3. In reply for the respondent Dr. Basak argues that the decree is really a decree against certain members of the committee and points out that there is no trust deed in this case and in the absence of such a deed the property of the institution cannot be regarded as having vested in the members of the committee on behalf of the school. It is also said for the respondent that the committee is not a legal entity and its legal position is that it is not a person at all. It is argued that the Court never intended to pass a decree against the committee much less against the school properties and refers to the circumstance that the prayer 'Kha' of the plaint was struck off by an order dated 19th January 1931. The prayer 'Kha' was to the effect that a decree should be given for realization of the decretal amount from the school fund of the Madaripur Donovan Girls' school and if the decretal amount be not realized from the said fund then a decree should be passed for realization of the decretal amount by the sale of the moveable and immovable properties of the Donovan Girls' School. In support of the contention that an unincorporated institution is not an association which is legally recognized reference has been made to Halsbury's Laws of England Vol. 4, p. 420, para. 903.
4. It is true that an unincorporated members' club is not a partnership and questions frequently arise as to who are the persons liable for goods supplied to such a club or on contracts professedly made on its behalf; it has been held that trustees of committee of management of such clubs have only such authority to contract on behalf of the members generally as may be given to them expressly or by necessary implications by the rules. An ordinary club is formed upon the tacit understanding, judicially recognized, that no member as such becomes liable to pay its funds or otherwise any money beyond the subscriptions required by its rules: see: Wise v. Perpetual Trustee Go. Ltd. (1903) AC 139. In the same case their Lordships of the Judicial Committee laid down that trustees of a club who have incurred liability under onerous covenants contained in a lease accepted by them on its behalf are entitled to indemnity out of any property of the club to which their lien as trustees extends. The analogy of clubs does not really apply to the present case. The only decree that could be passed in the present case is a decree against those who represent the public in their affairs of the school and all such members for the time being were made parties to the suit, and in passing the decree the Court was careful enough to state that the members of the managing committee were not to be personally liable. The intention of the Court was that they are to be liable in a representative capacity.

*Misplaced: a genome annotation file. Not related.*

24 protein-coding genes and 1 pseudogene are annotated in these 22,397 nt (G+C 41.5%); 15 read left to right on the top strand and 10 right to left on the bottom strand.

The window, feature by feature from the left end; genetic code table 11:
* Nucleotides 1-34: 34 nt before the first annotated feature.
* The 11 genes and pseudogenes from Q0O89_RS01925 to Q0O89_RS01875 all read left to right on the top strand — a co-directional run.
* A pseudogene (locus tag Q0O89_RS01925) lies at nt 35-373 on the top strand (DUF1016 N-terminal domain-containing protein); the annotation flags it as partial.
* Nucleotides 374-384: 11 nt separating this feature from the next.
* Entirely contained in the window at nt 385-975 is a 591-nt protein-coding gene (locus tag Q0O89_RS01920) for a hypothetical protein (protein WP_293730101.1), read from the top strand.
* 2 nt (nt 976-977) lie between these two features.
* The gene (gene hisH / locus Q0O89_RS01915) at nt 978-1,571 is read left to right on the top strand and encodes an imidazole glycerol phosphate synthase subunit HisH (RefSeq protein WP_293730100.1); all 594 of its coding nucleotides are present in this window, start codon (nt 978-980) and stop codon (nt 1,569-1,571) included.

5. The decree might have been more explicit but a reasonable construction must always be put on a decree and the Court should always lean against a construction which would render a decree inexecutable. The only reasonable construction seems to be that the decree was passed against persons representing the institution and must bind the institution even if at the time of execution of the decree there has been some change in the personnel of the representatives. In this view it is not necessary to consider the preliminary objection taken that Dhirendra Nath Das, one of the present members of the committee was added as a party long after time in this appeal, for where several persons were sued in a representative capacity the addition of one of such representatives on the record of the appeal after time does not really make the representation any the less effective. I am therefore of opinion that this appeal should be allowed. The order of the Subordinate Judge must be set aside and he is directed to proceed with the execution of the decree in the manner asked for by the decree-holders appellants. In all the circumstances there will be no order as to costs.
6. My conclusions may be summarized as follows: The decree against the managing committee of an unincorporated association for example, a school like the Donovan Girls' School with a direction that the managing committee are not personally liable must be reasonably construed to mean a decree against them in their representative capacity and binds the school even if the members of the managing committee change after the decree, such a decree can be executed against the assets of the school at the time of execution; it is enough if all the members of the present managing committee are on the record before execution is proceeded with; the members of the managing committee if they pay the debt duo by the school are liable to be indemnified out of the assets of the institution; that Order 1, Rule 8, Civil P.C., has no application to the present case as all the members of the managing committee at the date of the suit were sued; that the managing committee stood in law for the school and therefore the decree against them binds the school. In the present suit which is against the managing committee of the school in their representative capacity if there is a change in the members of the representative body there is really a devolution of interest within the meaning of Order 22, Rule 10, Civil P.C., and the preliminary objection raised by one of' the respondents must fail although properly speaking the new member ought to have been added as a party on notice. We have however heard his learned advocate, and the objection by him is not of substance.
M.C. Ghose, J.
7. I agree.